Monday, December 12, 2011

Are Limited-Ingredient Pet Foods Really Necessary?

A new trend in pet food is emerging with the proliferation of limited-ingredient pet foods on the market. These foods are being marketed to pet owners with dogs or cats that have exhibited sensitivities to specific foods in their diets. While a few pets truly do have allergies to many foods and might benefit from a limited-ingredient diet, the majority of dogs and cats will thrive on high-quality foods that contain a variety of healthy nutrient sources, but that don’t contain the ingredients known to be common allergens for pets.

More Pet Food Ingredients = More Natural Nutrients

Eating a healthy diet with a variety of foods is not just good for humans; it’s good for our pets, too. In the wild, animals eat their entire prey. Natural carnivores eat the meat, but also the bones and intestines, including the grains and vegetation previously consumed by the prey.

 
A wide range of whole food ingredients provide pets with an abundance of naturally occurring nutrients: Proteins, vitamins, minerals, fiber, probiotics, enzymes, antioxidants, co-factors, phytonutrients, and more. The natural synergies and increased bioavailability of these extra nutrients ensure the best possible nutrition for your pet. Using a variety of whole foods to supply natural nutrients means Nature’s Logic does not have to add chemically-synthesized vitamins and minerals to their foods. All the nutrition pets need instead comes from the food itself.


Limited Variety in Pet’s Diet May Lead to Allergies

Limited exposure to different foods may actually contribute to future food allergies in dogs and cats. Some experts believe that the reason so many pets have sensitivities to corn is that it has been overwhelming used as a major ingredient in pet food since the early days of commercial pet food production. Chicken is another ingredient that today’s pets may be finding harder to consume, after decades of it being the predominant protein in commercial pet foods. For tips to help you recognize the signs of food allergies in pets and avoid them, check out this blog article: http://natureslogic.blogspot.com/2011/09/tips-for-recognizing-and-avoiding-food.html.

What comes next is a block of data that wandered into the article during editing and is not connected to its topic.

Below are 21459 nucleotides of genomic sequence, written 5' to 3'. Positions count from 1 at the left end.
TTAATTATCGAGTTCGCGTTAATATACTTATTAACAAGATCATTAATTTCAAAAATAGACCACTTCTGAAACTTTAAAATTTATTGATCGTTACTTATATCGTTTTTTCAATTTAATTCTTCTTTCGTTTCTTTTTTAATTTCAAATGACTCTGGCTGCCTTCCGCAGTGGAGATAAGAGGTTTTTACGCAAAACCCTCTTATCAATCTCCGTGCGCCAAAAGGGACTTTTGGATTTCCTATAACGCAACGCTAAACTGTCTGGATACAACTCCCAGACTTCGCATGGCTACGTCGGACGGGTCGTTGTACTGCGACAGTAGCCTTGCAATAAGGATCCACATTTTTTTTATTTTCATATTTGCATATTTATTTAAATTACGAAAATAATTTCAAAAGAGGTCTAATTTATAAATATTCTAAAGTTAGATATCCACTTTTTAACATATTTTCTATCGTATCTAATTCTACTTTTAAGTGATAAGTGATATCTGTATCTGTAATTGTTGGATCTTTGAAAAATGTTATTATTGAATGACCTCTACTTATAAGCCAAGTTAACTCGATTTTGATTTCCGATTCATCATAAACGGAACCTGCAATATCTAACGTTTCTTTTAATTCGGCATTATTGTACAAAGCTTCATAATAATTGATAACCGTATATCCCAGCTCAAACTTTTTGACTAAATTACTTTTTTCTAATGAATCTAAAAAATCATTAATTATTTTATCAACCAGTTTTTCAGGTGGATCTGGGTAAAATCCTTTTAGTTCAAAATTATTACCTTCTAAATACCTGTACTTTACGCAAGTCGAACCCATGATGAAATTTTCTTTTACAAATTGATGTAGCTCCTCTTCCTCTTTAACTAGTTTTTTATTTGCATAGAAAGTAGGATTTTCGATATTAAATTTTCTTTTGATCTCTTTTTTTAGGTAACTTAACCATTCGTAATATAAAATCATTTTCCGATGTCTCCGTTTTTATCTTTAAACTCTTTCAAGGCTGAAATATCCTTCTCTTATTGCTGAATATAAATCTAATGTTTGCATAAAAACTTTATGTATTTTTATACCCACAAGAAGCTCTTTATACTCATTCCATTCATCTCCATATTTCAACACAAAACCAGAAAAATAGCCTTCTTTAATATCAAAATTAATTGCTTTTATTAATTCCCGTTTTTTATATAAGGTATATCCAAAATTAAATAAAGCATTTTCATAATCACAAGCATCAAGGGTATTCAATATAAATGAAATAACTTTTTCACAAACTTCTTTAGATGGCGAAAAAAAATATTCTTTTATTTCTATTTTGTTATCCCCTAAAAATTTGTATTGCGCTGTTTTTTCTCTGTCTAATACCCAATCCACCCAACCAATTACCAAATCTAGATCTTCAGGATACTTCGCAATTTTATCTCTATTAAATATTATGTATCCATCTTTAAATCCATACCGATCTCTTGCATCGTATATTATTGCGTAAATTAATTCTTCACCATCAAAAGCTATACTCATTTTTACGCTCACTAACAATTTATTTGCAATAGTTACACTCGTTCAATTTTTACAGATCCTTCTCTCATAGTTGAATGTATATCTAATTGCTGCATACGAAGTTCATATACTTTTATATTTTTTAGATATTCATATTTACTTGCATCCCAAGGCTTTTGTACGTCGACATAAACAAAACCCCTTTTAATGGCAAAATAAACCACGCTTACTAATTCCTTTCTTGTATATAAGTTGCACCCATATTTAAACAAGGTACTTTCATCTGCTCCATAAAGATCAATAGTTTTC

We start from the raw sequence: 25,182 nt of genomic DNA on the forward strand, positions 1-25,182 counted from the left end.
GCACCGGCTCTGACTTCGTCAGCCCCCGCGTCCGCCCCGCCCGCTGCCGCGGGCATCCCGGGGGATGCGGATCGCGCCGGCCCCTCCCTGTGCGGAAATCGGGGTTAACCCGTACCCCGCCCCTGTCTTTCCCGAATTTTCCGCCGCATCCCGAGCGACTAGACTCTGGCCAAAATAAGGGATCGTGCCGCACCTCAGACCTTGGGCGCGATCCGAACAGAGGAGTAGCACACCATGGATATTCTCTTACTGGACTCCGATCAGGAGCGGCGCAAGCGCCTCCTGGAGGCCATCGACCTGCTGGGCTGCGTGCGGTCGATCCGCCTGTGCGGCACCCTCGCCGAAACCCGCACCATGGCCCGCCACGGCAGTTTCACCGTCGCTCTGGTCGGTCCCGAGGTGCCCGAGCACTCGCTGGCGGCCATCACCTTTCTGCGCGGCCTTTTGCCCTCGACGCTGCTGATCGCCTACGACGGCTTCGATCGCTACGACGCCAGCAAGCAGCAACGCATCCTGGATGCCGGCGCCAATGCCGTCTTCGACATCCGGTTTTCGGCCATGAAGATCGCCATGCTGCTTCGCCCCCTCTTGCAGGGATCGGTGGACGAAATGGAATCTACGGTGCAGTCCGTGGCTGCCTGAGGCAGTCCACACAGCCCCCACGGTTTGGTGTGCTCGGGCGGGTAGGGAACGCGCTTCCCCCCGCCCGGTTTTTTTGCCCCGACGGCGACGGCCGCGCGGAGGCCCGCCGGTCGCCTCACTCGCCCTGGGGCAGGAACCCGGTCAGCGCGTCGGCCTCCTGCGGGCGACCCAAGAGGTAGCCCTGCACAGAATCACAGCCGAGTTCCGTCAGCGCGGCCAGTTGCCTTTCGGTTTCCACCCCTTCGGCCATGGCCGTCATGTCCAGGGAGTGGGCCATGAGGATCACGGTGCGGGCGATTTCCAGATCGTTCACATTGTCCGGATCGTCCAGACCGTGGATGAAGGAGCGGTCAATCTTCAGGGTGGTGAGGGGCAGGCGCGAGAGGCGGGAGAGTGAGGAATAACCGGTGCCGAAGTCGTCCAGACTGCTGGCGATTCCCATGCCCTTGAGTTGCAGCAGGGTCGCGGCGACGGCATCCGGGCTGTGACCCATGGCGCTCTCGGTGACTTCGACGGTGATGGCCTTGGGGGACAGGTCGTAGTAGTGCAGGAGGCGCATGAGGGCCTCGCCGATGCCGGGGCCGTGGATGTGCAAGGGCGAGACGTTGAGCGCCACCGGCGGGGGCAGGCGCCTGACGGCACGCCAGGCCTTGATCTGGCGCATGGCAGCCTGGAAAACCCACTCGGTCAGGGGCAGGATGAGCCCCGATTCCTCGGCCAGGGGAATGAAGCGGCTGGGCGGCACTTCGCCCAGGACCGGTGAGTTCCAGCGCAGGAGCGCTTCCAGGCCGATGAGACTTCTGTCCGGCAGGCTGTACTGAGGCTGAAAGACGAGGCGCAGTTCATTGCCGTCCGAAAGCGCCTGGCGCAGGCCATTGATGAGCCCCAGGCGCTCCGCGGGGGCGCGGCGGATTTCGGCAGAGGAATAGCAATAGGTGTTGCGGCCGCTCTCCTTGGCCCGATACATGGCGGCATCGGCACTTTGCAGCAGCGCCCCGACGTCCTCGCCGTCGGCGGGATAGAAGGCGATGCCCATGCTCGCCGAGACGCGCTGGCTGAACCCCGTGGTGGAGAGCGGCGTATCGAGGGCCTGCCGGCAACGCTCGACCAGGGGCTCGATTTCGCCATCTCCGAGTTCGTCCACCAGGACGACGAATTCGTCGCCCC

High quality pet foods now offer non-traditional, animal-protein sources like venison, sardine, duck, lamb, and others. Varying the proteins in your pet’s diet on a regular basis not only supplies him with a wider variety of amino acids and other nutrients, it may actually help avoid your pet becoming allergic to any one protein.  
 
Instead of Limited-Ingredient Pet Foods, Simply Avoid Known Allergens
 
For most dogs and cats it is not necessary to limit the number of ingredients. Instead, pet parents can simply select a pet food that does not contain the culprit they’ve determined their pet cannot tolerate, or those most common allergens for pets. Pet food ingredients that most often lead to allergic reactions in pets are wheat, corn, rice, and soy.¹ Most high-quality pet foods do not contain these, but read the labels carefully to be sure.  
 
Most dogs and cats can benefit from a good internal cleansing by eating a high-quality raw pet food, or a truly natural canned or dry food without synthetic ingredients or ingredients that can cause allergic reactions. Nature’s Logic is the first and only full-line, commercial pet food with no chemically-synthesized nutrients. All of the vitamins and minerals in our dry, canned and raw formulas are derived from food. Our foods contain no gluten, wheat, corn, soy, rice, potato or tapioca.  More information about pet food ingredients may be found at www.natureslogic.com.  
 
http://www.petfoodindustry-digital.com/petfoodindustry/201111/?folio=30#pg33

3 comments:

  1. Hi friends.
    Thank you very much Disertation writing about the food We appreciate your interest and suggestions.

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  2. It can be difficult to "simply" use a food that does not contain ingredients your pet is allergic to, because it can be hard to determine exactly which ingredients a pet is allergic to. My cat developed food allergies when he was already eating a food with no wheat, corn, rice, and soy (grain free, high quality diet.) Blood tests for food allergies are unreliable so sometimes you need to use a limited diet because you cannot determine exactly which ingredients may cause a reaction in a cat with allergies. My cat's allergic reactions are severe and it can take a long time to clean them up once they occur so just trying different foods and waiting to see if he reacts to them is not a good course of action. Also since he has environmental allergies as well it can be hard to tell if he's reacting to the food or something else.

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  3. Eating a healthy diet with a variety of foods is not just good for humans; it’s good for our pets, too.Commercial dog food contains a host of ingredients which could cause allergies in dogs.Each pet is an individual, so you may have to try more than one hypoallergenic healthy food before you find the right one for your dog.All natural dog food

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